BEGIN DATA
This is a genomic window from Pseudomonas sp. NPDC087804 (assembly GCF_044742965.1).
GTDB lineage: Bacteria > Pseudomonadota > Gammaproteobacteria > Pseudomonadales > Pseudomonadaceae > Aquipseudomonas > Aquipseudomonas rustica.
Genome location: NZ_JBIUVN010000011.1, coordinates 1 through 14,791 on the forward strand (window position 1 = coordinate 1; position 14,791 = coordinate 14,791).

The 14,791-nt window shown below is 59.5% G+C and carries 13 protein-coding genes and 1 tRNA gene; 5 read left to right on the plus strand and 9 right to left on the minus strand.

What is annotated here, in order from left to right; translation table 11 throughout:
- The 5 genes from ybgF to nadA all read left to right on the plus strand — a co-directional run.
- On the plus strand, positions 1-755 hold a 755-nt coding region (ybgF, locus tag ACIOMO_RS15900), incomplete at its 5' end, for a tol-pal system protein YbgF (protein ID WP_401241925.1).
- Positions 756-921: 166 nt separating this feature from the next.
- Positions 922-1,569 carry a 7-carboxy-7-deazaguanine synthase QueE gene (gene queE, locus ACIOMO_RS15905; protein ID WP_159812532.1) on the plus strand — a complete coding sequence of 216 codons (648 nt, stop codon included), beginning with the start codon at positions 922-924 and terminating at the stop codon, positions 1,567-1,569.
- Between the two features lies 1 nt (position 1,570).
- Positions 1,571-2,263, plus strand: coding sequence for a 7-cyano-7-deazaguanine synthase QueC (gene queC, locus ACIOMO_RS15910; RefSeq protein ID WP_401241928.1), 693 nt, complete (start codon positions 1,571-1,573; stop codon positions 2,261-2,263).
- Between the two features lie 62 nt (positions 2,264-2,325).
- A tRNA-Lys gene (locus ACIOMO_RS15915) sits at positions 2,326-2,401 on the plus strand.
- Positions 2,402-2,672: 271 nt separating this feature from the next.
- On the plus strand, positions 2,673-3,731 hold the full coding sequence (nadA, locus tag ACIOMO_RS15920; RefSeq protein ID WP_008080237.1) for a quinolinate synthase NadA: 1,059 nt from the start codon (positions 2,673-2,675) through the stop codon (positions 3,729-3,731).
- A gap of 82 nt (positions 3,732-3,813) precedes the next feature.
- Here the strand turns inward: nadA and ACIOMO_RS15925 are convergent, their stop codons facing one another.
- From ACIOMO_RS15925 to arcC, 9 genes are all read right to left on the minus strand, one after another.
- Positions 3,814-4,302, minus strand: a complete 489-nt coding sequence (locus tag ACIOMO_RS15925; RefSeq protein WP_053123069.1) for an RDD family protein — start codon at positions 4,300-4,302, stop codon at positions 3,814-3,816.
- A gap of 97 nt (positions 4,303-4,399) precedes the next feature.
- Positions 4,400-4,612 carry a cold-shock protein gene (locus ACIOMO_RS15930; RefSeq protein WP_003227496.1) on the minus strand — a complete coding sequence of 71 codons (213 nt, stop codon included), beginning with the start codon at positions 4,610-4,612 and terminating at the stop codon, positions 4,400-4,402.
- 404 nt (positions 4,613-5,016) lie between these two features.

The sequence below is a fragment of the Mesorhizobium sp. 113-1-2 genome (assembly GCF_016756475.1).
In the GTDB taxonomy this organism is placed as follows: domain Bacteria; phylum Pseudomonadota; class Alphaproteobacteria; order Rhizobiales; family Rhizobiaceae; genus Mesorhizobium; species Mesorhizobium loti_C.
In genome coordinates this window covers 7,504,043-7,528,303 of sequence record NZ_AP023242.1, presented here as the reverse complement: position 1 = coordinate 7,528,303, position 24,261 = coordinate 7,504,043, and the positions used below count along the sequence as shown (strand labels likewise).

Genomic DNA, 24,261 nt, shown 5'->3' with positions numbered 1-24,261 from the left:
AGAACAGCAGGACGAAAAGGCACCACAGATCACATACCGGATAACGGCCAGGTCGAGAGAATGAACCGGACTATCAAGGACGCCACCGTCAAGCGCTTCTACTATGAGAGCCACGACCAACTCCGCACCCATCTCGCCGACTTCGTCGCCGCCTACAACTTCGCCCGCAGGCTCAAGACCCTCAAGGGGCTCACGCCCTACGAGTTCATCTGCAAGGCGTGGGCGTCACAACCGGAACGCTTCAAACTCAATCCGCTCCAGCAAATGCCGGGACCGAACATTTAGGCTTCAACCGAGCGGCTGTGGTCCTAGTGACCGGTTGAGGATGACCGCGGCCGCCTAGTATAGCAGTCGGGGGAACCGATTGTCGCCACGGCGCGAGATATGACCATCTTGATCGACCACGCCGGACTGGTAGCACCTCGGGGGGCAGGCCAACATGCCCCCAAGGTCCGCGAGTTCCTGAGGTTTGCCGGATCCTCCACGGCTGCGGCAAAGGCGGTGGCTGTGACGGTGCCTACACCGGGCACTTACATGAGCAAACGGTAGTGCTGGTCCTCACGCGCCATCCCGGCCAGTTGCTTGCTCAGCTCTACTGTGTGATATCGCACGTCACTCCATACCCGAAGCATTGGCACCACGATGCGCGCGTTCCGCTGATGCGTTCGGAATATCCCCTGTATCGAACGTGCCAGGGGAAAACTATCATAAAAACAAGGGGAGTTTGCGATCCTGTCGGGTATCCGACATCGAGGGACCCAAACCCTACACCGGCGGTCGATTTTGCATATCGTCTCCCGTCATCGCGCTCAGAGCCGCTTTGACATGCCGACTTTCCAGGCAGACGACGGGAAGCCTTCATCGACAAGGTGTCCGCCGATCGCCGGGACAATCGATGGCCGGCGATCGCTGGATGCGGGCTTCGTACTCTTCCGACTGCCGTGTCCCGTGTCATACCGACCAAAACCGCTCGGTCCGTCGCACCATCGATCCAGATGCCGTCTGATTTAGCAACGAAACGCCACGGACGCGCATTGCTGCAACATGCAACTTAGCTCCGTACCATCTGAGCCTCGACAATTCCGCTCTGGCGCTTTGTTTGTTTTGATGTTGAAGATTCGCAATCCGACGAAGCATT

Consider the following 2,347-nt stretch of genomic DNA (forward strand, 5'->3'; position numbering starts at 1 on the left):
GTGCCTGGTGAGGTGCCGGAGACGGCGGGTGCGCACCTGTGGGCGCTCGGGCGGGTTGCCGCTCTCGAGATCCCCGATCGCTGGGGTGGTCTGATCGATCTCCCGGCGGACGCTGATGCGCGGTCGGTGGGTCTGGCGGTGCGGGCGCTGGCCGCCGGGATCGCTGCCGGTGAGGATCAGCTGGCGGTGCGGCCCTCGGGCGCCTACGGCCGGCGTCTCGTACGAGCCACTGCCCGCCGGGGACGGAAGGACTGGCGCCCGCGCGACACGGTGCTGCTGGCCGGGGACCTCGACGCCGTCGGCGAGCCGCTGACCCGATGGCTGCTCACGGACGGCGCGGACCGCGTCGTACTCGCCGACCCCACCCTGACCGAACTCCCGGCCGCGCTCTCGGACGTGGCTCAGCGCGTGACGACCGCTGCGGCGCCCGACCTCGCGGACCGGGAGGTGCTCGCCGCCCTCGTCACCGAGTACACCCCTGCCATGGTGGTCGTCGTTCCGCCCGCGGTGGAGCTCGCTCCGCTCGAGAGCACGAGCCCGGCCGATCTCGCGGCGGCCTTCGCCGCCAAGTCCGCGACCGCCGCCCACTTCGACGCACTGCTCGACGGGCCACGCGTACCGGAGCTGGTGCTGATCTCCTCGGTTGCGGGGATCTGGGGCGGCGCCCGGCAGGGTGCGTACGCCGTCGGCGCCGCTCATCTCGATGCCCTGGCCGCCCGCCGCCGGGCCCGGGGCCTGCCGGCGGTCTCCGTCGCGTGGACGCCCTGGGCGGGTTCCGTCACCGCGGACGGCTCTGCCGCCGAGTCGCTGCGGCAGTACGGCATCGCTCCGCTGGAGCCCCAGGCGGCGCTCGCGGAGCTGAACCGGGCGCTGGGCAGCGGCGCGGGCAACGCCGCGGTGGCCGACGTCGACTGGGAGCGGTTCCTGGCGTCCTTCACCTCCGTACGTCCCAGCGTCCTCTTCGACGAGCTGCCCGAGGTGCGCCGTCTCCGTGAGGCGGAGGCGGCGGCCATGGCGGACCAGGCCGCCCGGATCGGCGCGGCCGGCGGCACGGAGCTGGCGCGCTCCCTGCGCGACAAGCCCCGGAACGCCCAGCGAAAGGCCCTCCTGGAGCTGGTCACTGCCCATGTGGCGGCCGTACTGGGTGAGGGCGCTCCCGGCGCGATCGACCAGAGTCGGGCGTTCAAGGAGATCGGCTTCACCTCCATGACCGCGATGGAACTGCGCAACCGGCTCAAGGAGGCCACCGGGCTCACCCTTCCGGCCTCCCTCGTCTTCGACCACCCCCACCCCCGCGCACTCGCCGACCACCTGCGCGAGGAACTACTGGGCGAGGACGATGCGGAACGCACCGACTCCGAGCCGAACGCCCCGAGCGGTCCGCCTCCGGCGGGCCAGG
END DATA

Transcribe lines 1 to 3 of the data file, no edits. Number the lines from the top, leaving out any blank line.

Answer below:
This is a genomic window from Pseudomonas sp. NPDC087804 (assembly GCF_044742965.1).
GTDB lineage: Bacteria > Pseudomonadota > Gammaproteobacteria > Pseudomonadales > Pseudomonadaceae > Aquipseudomonas > Aquipseudomonas rustica.
Genome location: NZ_JBIUVN010000011.1, coordinates 1 through 14,791 on the forward strand (window position 1 = coordinate 1; position 14,791 = coordinate 14,791).